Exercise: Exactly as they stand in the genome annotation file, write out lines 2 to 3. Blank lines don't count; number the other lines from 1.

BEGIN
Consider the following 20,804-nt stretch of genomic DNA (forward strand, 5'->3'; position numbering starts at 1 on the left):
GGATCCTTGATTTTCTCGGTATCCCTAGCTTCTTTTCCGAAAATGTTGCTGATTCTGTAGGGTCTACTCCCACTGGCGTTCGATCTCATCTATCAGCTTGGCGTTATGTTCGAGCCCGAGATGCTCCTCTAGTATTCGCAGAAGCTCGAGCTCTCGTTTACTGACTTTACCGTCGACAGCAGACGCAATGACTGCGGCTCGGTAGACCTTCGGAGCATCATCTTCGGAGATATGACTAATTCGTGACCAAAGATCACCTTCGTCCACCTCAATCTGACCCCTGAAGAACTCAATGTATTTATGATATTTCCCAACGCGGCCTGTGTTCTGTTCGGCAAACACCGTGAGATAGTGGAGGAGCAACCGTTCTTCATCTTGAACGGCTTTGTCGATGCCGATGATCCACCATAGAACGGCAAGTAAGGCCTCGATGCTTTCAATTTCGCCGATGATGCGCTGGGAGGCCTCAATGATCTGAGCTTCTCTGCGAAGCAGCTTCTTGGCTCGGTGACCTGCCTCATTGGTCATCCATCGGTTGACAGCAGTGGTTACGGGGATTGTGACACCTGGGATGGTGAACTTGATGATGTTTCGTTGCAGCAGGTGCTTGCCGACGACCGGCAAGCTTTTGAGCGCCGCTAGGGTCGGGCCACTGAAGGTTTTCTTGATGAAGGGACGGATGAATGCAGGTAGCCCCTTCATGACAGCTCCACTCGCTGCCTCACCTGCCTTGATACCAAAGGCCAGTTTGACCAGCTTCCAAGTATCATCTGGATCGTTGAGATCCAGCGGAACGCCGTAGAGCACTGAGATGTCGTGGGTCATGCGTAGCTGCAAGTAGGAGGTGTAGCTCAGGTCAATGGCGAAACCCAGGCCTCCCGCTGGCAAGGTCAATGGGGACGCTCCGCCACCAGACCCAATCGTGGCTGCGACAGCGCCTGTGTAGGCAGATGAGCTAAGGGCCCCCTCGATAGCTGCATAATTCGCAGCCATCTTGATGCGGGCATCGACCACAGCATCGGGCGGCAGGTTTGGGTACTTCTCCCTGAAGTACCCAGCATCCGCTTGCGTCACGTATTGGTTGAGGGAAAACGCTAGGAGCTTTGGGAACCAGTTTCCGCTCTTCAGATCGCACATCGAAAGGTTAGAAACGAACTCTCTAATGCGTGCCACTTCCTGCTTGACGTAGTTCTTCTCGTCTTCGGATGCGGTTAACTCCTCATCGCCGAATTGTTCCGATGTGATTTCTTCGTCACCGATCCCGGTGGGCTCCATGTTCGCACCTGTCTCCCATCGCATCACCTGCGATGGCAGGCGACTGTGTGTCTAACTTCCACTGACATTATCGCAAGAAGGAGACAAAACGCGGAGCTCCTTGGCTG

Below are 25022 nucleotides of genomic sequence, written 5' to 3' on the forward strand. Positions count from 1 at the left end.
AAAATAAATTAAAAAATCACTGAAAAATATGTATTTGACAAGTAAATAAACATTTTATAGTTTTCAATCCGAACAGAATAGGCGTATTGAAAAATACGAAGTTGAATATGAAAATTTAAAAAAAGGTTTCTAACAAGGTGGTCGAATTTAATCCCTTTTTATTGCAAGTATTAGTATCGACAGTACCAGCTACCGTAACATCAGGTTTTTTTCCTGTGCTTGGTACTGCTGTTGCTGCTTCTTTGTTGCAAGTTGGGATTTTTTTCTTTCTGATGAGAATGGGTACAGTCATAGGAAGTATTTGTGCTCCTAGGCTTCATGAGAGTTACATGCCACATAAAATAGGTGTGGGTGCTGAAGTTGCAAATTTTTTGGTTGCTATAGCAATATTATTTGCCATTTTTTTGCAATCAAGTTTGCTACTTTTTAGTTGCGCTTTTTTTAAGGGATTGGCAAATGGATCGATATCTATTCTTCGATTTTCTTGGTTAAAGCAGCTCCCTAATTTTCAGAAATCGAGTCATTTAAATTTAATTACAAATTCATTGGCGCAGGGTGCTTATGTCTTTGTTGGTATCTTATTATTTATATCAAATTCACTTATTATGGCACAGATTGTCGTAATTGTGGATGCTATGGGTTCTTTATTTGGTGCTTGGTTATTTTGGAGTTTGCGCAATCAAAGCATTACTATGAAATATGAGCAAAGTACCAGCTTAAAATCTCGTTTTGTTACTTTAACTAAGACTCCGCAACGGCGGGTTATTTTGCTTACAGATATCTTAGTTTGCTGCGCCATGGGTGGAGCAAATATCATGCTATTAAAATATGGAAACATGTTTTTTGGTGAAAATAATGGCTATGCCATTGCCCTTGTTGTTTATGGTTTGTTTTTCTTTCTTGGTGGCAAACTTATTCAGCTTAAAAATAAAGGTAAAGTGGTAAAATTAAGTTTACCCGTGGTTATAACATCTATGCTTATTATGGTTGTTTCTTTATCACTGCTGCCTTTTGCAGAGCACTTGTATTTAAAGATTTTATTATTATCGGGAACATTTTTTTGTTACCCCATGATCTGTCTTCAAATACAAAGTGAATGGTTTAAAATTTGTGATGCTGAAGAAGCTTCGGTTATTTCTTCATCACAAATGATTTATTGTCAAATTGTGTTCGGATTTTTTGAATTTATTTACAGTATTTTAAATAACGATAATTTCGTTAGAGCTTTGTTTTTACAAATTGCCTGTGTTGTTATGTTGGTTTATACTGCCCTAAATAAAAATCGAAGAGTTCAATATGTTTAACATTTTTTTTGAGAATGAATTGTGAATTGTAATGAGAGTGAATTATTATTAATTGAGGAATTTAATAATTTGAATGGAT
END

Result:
GGATCCTTGATTTTCTCGGTATCCCTAGCTTCTTTTCCGAAAATGTTGCTGATTCTGTAGGGTCTACTCCCACTGGCGTTCGATCTCATCTATCAGCTTGGCGTTATGTTCGAGCCCGAGATGCTCCTCTAGTATTCGCAGAAGCTCGAGCTCTCGTTTACTGACTTTACCGTCGACAGCAGACGCAATGACTGCGGCTCGGTAGACCTTCGGAGCATCATCTTCGGAGATATGACTAATTCGTGACCAAAGATCACCTTCGTCCACCTCAATCTGACCCCTGAAGAACTCAATGTATTTATGATATTTCCCAACGCGGCCTGTGTTCTGTTCGGCAAACACCGTGAGATAGTGGAGGAGCAACCGTTCTTCATCTTGAACGGCTTTGTCGATGCCGATGATCCACCATAGAACGGCAAGTAAGGCCTCGATGCTTTCAATTTCGCCGATGATGCGCTGGGAGGCCTCAATGATCTGAGCTTCTCTGCGAAGCAGCTTCTTGGCTCGGTGACCTGCCTCATTGGTCATCCATCGGTTGACAGCAGTGGTTACGGGGATTGTGACACCTGGGATGGTGAACTTGATGATGTTTCGTTGCAGCAGGTGCTTGCCGACGACCGGCAAGCTTTTGAGCGCCGCTAGGGTCGGGCCACTGAAGGTTTTCTTGATGAAGGGACGGATGAATGCAGGTAGCCCCTTCATGACAGCTCCACTCGCTGCCTCACCTGCCTTGATACCAAAGGCCAGTTTGACCAGCTTCCAAGTATCATCTGGATCGTTGAGATCCAGCGGAACGCCGTAGAGCACTGAGATGTCGTGGGTCATGCGTAGCTGCAAGTAGGAGGTGTAGCTCAGGTCAATGGCGAAACCCAGGCCTCCCGCTGGCAAGGTCAATGGGGACGCTCCGCCACCAGACCCAATCGTGGCTGCGACAGCGCCTGTGTAGGCAGATGAGCTAAGGGCCCCCTCGATAGCTGCATAATTCGCAGCCATCTTGATGCGGGCATCGACCACAGCATCGGGCGGCAGGTTTGGGTACTTCTCCCTGAAGTACCCAGCATCCGCTTGCGTCACGTATTGGTTGAGGGAAAACGCTAGGAGCTTTGGGAACCAGTTTCCGCTCTTCAGATCGCACATCGAAAGGTTAGAAACGAACTCTCTAATGCGTGCCACTTCCTGCTTGACGTAGTTCTTCTCGTCTTCGGATGCGGTTAACTCCTCATCGCCGAATTGTTCCGATGTGATTTCTTCGTCACCGATCCCGGTGGGCTCCATGTTCGCACCTGTCTCCCATCGCATCACCTGCGATGGCAGGCGACTGTGTGTCTAACTTCCACTGACATTATCGCAAGAAGGAGACAAAACGCGGAGCTCCTTGGCTG

Below are 25022 nucleotides of genomic sequence, written 5' to 3' on the forward strand. Positions count from 1 at the left end.